It is Boyden's amazing storytelling ability and his skills in pacing and tension that keep the gore from overwhelming the narrative. The characters who ripple through bring life and dimension to the battlefields, farmland, forest and hearths of Europe and Canada. This is historical fiction at its finest: a scholar's command of factual detail balanced by a storyteller's heart and passion. Niska provides us with an historical context, telling the story of northern First Nations in the early part of the 20th century. Xavier's story is the eternal lesson that nothing good comes of war, a lesson we seemed destined to repeat and fail at least once each generation.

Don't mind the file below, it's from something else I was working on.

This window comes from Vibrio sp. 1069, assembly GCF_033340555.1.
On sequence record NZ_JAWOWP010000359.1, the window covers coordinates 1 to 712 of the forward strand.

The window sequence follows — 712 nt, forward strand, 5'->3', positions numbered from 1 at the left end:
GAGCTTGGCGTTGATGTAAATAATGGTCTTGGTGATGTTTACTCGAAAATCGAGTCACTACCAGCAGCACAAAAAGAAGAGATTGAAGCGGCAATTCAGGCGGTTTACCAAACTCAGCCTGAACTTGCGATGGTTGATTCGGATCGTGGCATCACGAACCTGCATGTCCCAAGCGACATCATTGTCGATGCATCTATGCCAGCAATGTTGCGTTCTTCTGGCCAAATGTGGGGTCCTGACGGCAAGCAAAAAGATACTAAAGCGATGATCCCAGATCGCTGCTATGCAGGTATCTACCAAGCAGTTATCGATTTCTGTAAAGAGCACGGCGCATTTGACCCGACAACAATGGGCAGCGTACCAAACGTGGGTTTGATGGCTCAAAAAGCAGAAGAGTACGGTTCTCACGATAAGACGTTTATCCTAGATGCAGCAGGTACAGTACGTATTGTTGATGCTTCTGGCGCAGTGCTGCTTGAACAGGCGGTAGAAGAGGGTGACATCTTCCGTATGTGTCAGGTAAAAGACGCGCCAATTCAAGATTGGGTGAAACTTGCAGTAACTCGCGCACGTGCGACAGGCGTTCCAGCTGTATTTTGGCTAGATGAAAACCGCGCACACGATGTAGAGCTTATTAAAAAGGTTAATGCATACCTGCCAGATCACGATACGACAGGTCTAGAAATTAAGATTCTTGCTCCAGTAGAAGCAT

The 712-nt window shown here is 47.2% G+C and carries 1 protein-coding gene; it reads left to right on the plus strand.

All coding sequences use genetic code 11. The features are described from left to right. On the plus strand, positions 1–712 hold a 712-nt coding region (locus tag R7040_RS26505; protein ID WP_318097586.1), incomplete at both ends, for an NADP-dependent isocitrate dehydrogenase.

I'm glad I waited a few more days to compile my Best Reads of 2011 list. Three Day Road will surely appear in the top ten.

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Book Review: The Outlander, Gil Adamson

The OutlanderThe Outlander by Gil Adamson My rating: 5 of 5 stars

I love being drawn in and surprised by a great story. And when the writing is as beautiful as Ms. Adamson’s, a celebrated Canadian poet, it becomes an all-too-rare treat: a book I must tear myself away from as the clock ticks into the start of my work day.

Following The Outlander is a conversation between the author, Gil Adamson, and the writer Michael Ondaatje. Ms Adamson describes an image that came to her unbidden, one which she set to paper. She saw a young woman in a black dress fleeing an unseen pursuer. The image became the opening scene of this powerful historical suspense.